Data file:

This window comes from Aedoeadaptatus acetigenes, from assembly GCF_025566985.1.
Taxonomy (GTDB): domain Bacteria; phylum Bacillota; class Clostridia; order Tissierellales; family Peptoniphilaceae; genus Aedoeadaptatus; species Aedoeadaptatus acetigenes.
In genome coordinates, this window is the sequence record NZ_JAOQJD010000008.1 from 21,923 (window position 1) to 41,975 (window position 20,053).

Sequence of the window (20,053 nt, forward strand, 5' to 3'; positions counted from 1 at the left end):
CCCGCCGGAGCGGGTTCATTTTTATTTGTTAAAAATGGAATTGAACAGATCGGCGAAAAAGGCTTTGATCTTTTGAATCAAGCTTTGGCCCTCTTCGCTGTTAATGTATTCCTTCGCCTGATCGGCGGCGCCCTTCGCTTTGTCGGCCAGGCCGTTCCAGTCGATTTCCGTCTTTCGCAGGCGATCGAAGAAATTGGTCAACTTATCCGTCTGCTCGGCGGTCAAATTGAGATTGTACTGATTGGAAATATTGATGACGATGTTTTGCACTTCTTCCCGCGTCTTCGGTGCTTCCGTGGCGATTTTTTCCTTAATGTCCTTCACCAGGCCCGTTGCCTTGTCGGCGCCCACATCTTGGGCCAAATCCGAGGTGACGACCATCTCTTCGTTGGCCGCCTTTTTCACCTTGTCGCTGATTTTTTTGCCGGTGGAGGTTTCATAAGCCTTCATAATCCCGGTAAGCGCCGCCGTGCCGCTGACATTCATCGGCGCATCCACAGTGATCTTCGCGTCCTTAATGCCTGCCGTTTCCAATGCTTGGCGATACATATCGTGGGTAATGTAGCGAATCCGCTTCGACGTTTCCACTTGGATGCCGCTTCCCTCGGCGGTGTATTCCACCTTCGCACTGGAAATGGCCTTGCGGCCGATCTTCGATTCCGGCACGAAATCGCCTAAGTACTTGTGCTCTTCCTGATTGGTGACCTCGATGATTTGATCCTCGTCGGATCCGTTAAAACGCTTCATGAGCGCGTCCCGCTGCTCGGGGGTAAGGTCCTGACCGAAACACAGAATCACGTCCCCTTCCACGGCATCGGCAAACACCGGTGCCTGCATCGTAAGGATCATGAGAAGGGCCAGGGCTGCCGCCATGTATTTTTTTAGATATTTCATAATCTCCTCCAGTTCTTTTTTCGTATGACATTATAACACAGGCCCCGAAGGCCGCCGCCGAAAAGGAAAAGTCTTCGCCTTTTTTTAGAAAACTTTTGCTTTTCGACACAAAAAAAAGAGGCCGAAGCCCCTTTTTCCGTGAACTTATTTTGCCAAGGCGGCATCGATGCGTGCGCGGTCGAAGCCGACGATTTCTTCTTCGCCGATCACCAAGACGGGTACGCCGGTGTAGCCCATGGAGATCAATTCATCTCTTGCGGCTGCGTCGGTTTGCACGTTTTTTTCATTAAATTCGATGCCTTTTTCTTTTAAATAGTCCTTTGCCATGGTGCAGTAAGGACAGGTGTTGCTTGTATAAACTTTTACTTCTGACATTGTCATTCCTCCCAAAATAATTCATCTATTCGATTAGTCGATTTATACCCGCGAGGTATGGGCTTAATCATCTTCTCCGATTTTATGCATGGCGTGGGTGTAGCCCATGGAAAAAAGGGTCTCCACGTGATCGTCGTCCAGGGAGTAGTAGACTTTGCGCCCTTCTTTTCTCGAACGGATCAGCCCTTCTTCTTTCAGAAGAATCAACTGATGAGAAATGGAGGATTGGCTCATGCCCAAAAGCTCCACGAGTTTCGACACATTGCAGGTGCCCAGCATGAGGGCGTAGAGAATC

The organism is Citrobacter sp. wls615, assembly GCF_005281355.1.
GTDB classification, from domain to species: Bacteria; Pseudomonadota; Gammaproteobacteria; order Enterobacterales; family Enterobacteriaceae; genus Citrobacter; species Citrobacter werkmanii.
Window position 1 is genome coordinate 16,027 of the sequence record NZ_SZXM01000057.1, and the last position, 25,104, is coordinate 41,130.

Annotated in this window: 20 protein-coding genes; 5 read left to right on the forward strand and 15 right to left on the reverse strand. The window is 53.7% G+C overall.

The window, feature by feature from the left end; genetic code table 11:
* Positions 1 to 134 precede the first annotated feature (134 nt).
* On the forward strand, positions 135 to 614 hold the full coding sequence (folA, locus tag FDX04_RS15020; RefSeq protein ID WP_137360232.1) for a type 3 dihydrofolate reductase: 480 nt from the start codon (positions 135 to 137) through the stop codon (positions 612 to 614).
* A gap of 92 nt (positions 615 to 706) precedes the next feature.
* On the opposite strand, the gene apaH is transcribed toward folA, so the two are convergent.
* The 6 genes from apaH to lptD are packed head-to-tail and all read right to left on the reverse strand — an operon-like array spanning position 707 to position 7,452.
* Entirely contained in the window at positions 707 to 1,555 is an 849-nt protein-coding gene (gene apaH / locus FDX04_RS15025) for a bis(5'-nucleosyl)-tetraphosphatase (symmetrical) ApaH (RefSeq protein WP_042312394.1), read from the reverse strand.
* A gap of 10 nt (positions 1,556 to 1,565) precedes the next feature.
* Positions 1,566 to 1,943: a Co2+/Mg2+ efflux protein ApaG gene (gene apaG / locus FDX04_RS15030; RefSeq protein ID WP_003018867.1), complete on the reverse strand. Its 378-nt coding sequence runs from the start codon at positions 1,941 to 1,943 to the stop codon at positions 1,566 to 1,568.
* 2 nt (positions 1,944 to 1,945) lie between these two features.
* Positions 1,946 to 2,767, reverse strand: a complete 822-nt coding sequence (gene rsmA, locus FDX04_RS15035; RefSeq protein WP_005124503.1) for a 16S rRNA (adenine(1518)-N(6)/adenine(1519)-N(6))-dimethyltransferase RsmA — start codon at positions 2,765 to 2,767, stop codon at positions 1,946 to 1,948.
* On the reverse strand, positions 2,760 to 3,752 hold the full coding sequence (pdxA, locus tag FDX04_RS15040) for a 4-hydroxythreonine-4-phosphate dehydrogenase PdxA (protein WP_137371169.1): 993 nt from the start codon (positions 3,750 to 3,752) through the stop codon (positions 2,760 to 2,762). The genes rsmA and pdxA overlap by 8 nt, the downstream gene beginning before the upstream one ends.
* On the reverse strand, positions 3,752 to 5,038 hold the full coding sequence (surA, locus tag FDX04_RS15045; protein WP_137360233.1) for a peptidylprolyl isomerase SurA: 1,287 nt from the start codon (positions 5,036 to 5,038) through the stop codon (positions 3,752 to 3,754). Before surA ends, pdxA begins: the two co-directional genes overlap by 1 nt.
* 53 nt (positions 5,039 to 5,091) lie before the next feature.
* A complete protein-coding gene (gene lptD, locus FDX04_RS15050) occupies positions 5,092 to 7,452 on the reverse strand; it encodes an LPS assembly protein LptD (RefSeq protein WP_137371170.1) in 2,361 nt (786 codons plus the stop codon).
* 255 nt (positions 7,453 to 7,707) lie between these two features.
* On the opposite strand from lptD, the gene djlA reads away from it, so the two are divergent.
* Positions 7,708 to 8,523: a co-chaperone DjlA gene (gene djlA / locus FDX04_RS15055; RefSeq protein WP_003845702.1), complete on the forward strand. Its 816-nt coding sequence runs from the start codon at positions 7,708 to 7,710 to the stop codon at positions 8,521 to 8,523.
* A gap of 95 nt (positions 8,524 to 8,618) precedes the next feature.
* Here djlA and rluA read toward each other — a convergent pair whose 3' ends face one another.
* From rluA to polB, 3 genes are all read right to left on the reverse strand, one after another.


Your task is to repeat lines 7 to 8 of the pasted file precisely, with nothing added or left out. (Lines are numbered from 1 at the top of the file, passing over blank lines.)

GTDB classification, from domain to species: Bacteria; Pseudomonadota; Gammaproteobacteria; order Enterobacterales; family Enterobacteriaceae; genus Citrobacter; species Citrobacter werkmanii.
Window position 1 is genome coordinate 16,027 of the sequence record NZ_SZXM01000057.1, and the last position, 25,104, is coordinate 41,130.